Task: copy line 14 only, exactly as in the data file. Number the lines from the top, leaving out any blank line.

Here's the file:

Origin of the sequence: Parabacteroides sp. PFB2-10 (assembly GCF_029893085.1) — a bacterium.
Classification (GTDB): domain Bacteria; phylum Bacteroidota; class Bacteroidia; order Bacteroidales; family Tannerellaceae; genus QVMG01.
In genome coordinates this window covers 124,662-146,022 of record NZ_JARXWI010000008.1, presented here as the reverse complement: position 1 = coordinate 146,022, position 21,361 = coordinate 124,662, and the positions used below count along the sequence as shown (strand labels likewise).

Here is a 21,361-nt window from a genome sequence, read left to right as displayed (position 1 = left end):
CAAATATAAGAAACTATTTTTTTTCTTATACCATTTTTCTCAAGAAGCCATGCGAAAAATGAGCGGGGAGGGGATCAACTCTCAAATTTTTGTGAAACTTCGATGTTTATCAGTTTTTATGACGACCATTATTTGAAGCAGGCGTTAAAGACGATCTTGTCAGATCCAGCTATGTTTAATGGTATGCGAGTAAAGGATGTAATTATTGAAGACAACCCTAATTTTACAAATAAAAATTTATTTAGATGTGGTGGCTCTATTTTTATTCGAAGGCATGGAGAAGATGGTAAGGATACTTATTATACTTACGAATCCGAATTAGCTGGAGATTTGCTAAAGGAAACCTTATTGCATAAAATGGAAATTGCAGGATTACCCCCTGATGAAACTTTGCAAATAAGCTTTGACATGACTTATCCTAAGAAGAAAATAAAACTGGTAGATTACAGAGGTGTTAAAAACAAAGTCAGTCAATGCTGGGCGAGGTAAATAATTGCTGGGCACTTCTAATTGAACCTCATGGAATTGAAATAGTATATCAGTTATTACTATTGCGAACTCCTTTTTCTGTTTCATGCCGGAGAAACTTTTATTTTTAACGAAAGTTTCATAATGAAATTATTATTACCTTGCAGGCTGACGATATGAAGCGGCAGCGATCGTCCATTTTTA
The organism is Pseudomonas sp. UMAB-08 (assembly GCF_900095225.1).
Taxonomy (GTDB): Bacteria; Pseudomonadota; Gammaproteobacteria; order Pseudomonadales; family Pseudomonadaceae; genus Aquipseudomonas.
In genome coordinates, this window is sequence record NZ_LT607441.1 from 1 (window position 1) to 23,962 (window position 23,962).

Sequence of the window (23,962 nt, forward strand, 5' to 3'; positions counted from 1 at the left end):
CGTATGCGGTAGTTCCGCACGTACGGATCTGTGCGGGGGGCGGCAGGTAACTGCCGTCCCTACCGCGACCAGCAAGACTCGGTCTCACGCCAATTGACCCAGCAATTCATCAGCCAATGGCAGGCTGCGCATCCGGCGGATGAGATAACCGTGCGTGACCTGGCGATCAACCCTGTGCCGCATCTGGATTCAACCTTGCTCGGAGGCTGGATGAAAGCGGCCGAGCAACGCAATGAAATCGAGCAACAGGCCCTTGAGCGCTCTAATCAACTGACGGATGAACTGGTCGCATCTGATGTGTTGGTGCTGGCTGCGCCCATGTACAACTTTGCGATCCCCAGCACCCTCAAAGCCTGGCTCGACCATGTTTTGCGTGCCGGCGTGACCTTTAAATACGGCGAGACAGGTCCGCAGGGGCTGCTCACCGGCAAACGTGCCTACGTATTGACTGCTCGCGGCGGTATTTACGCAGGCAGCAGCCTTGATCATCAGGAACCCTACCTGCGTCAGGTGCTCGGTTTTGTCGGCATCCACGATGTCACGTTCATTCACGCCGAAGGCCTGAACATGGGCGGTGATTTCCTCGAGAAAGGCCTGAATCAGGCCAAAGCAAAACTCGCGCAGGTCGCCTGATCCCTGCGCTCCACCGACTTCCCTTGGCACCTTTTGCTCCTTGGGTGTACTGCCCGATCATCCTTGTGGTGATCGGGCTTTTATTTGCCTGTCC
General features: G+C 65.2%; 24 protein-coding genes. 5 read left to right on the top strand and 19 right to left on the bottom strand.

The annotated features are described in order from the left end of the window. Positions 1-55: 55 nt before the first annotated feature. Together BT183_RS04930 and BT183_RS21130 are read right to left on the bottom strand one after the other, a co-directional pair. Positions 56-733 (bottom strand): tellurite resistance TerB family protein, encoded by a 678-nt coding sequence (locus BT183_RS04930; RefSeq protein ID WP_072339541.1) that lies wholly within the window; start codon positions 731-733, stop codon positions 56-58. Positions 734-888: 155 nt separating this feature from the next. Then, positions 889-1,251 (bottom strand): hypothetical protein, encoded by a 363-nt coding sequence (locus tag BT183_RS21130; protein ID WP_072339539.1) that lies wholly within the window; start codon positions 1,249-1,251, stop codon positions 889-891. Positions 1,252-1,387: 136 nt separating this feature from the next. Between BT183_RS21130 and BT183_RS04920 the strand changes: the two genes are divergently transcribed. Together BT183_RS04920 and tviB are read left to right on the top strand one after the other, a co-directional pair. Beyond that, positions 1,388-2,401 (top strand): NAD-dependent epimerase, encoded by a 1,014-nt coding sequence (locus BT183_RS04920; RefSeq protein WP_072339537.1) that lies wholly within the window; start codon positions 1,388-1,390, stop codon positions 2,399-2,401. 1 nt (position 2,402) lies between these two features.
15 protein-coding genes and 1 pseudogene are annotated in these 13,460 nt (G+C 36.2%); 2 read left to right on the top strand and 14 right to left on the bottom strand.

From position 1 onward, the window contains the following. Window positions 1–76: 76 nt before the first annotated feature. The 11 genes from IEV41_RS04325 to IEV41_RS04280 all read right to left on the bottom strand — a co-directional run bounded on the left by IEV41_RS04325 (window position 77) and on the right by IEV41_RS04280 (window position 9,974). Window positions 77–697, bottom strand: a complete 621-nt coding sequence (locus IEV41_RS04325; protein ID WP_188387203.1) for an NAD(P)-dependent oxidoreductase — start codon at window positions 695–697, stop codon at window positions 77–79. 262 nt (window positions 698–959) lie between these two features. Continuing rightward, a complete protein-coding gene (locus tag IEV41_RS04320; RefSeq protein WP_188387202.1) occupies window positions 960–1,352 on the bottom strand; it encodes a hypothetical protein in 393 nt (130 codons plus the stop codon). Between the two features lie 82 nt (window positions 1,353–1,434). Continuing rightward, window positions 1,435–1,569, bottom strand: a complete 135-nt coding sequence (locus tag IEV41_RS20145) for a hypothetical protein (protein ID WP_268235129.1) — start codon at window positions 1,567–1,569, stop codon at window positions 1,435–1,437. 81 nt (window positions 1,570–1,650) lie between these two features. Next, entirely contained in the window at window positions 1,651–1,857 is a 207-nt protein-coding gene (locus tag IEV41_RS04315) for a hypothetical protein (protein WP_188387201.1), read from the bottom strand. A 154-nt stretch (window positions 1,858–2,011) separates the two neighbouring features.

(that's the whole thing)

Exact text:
From position 1 onward, the window contains the following. Window positions 1–76: 76 nt before the first annotated feature. The 11 genes from IEV41_RS04325 to IEV41_RS04280 all read right to left on the bottom strand — a co-directional run bounded on the left by IEV41_RS04325 (window position 77) and on the right by IEV41_RS04280 (window position 9,974). Window positions 77–697, bottom strand: a complete 621-nt coding sequence (locus IEV41_RS04325; protein ID WP_188387203.1) for an NAD(P)-dependent oxidoreductase — start codon at window positions 695–697, stop codon at window positions 77–79. 262 nt (window positions 698–959) lie between these two features. Continuing rightward, a complete protein-coding gene (locus tag IEV41_RS04320; RefSeq protein WP_188387202.1) occupies window positions 960–1,352 on the bottom strand; it encodes a hypothetical protein in 393 nt (130 codons plus the stop codon). Between the two features lie 82 nt (window positions 1,353–1,434). Continuing rightward, window positions 1,435–1,569, bottom strand: a complete 135-nt coding sequence (locus tag IEV41_RS20145) for a hypothetical protein (protein ID WP_268235129.1) — start codon at window positions 1,567–1,569, stop codon at window positions 1,435–1,437. 81 nt (window positions 1,570–1,650) lie between these two features. Next, entirely contained in the window at window positions 1,651–1,857 is a 207-nt protein-coding gene (locus tag IEV41_RS04315) for a hypothetical protein (protein WP_188387201.1), read from the bottom strand. A 154-nt stretch (window positions 1,858–2,011) separates the two neighbouring features.